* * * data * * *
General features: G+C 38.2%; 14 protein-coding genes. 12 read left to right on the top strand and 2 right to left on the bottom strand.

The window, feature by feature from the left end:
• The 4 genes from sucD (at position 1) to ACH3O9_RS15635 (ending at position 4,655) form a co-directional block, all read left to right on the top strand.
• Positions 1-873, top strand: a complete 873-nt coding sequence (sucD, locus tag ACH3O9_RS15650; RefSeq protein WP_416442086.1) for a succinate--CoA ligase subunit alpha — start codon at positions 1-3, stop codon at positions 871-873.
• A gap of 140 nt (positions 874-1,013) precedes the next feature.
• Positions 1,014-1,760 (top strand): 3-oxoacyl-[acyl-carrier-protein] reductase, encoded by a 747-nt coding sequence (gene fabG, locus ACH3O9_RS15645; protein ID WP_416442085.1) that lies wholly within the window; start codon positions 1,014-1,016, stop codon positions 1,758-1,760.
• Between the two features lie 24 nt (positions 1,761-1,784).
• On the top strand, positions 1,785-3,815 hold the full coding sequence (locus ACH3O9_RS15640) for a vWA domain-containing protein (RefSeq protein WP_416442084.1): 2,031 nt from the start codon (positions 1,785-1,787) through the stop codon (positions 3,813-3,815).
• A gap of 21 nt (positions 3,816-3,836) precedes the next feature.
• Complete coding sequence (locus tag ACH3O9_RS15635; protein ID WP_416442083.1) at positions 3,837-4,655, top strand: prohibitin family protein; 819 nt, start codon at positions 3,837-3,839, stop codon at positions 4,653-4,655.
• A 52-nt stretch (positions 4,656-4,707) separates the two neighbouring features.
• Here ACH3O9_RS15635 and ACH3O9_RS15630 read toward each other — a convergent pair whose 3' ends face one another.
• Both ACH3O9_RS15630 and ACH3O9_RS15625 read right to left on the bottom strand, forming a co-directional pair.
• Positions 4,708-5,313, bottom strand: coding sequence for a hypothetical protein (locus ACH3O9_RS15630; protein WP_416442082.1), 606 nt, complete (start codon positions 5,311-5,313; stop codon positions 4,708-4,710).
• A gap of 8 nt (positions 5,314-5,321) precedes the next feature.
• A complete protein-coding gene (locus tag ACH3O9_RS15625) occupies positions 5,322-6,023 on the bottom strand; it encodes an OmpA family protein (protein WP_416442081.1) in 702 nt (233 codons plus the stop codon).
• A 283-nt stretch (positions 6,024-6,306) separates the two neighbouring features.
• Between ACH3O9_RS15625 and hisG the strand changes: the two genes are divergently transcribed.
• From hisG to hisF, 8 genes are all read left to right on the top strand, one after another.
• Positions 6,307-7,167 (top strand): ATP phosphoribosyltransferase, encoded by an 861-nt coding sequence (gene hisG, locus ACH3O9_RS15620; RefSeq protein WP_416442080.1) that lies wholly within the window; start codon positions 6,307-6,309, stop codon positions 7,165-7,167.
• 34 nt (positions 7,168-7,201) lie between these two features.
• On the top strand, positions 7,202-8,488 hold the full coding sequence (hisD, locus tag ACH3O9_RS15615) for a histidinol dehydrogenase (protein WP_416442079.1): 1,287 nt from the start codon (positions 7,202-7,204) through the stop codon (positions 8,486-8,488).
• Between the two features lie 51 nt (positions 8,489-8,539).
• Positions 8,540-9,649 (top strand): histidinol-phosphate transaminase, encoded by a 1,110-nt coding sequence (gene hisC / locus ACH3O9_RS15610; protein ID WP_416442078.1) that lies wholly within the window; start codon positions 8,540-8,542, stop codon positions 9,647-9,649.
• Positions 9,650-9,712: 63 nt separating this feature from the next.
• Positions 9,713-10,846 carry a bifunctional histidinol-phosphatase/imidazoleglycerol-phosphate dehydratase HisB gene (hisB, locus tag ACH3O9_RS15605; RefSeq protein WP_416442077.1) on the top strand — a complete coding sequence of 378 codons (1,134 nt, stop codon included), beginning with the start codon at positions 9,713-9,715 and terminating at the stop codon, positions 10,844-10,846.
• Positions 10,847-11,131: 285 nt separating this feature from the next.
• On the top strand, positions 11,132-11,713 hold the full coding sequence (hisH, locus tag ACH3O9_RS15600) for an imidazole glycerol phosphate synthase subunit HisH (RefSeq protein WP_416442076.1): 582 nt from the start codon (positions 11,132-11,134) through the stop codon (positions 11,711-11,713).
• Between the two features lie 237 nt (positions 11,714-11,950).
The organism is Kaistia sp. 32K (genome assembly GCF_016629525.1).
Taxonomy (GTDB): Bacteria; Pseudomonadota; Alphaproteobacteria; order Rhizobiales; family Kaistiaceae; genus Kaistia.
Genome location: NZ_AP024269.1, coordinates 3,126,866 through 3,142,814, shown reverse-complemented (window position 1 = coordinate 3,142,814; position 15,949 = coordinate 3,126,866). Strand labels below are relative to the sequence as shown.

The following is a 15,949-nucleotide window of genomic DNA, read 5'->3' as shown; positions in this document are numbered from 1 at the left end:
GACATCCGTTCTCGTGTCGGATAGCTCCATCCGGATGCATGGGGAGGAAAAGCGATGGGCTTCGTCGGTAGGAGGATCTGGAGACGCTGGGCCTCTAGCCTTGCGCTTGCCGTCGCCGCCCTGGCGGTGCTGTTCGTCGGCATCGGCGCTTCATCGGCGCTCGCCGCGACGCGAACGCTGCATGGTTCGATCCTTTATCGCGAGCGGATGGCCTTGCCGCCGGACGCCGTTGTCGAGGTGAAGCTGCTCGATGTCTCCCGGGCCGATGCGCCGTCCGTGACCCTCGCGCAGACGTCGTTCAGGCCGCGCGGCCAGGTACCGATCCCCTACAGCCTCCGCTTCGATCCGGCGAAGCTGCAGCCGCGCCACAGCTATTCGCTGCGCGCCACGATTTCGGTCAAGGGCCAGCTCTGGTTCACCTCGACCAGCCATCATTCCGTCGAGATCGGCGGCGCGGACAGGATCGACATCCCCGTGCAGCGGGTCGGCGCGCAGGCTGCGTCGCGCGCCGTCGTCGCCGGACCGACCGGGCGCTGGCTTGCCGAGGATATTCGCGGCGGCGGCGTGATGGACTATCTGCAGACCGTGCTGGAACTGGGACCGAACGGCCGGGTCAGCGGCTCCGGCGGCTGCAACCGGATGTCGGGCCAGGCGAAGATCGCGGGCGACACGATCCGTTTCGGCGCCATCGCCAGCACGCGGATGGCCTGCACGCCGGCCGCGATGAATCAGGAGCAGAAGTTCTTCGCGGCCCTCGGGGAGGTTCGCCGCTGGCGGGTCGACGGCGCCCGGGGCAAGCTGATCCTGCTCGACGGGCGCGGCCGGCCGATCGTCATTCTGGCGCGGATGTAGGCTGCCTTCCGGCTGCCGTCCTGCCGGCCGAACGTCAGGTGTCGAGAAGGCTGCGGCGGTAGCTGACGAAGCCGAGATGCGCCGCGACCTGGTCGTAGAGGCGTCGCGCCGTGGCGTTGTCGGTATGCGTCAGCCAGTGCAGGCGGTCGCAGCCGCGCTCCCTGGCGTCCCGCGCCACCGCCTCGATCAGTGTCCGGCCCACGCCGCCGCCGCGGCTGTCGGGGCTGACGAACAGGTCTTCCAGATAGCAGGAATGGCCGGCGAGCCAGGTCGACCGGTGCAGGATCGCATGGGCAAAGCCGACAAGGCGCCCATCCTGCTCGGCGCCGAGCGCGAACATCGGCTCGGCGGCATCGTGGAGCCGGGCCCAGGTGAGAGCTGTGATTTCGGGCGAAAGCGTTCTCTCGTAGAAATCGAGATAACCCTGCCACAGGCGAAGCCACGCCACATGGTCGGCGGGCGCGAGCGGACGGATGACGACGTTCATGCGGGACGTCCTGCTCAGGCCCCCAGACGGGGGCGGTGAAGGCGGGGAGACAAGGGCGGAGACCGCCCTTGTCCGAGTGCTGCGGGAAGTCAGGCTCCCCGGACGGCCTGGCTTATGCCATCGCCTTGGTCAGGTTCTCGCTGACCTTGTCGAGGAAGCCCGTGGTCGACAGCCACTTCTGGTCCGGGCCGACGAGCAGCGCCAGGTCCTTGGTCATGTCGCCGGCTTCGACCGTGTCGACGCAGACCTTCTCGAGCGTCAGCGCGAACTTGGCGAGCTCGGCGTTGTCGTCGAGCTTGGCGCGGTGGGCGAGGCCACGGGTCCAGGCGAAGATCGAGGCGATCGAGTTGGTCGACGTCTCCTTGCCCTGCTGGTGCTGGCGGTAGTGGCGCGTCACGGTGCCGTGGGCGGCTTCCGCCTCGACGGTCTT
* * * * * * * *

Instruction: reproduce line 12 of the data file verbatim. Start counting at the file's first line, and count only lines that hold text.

• Here ACH3O9_RS15635 and ACH3O9_RS15630 read toward each other — a convergent pair whose 3' ends face one another.